Space-X Launches and Lands Reusable Rocket

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Space-X has recently managed to make history by launching and then successfully landing one of its Falcon 9 reusable rockets. This is an extremely important achievement as it has the potential to completely change the cost of space travel forever. Of course, these things don’t just happen overnight, and if you have been following space news during the past few years, you should know that Space-X has been trying hard to make things work on the “reusable rocket” field. Considering how hard rocket science is, and how aspiring the feat of recycling and reusing rockets is, we can safely say that we have achieved a breakthrough.

Let’s put things in a practical and financial perspective so the importance of having Falcon 9 is highlighted. Space-X has launched 32 Falcon 9 rockets during the past six years, succeeding in 30 of them who completed their mission. Every mission was another step forward and closer to the requirement of having a functional and safe reusable rocket that can land itself on a pad instead of getting destroyed on space or burnt during descent. The rocket that was used in the recent flight 32 was the same that was used in flight 23 that happened to be the first time that Space-X managed to perform its first vertical landing on a drone ship at sea. The particular mission concerned the launching of a communications satellite operated by a private company named SES, based in Luxembourg.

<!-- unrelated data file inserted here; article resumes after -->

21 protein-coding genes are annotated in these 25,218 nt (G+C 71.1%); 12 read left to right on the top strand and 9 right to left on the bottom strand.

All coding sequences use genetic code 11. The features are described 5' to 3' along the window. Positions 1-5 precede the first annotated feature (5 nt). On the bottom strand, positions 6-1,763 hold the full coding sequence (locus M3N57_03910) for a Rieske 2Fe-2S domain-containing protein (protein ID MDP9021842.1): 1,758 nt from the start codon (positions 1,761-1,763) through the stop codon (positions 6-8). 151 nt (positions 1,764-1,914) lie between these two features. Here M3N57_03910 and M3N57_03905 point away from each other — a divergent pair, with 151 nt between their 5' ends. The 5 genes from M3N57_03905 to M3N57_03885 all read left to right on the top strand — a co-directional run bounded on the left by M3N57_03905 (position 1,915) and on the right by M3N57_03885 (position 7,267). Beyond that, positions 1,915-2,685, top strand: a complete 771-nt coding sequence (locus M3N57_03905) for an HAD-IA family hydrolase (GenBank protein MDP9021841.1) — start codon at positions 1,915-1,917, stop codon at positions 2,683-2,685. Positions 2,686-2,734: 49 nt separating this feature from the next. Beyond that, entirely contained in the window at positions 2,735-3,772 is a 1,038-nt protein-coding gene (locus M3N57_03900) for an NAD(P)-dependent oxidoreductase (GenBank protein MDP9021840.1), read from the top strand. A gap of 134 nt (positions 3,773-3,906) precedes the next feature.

So, how much money is saved by reusing the Falcon 9 rocket? According to Space-X president Gwynne Shotwell, the cost of refurbishing the particular Falcon 9 that was used in flight 23 was “substantially less than half” of the cost of building a brand new Falcon 9. In addition to that, this time Space-X managed to save the payload fairing as well which happens to cost around 6 million US dollars to build. This means that future launches will be even cheaper, and with more components being saved each time this is only going to get better for Space-X. The organizations who use Space-X services however are not likely to pay less anytime soon, as Elon Musk has stated that the cost of the reusable rockets development and the relevant research work that goes into it have to be covered by the service cost. Right now, the cost of launching a Falcon 9 is about $62 million but in the long term, this can start going down to unprecedented levels.

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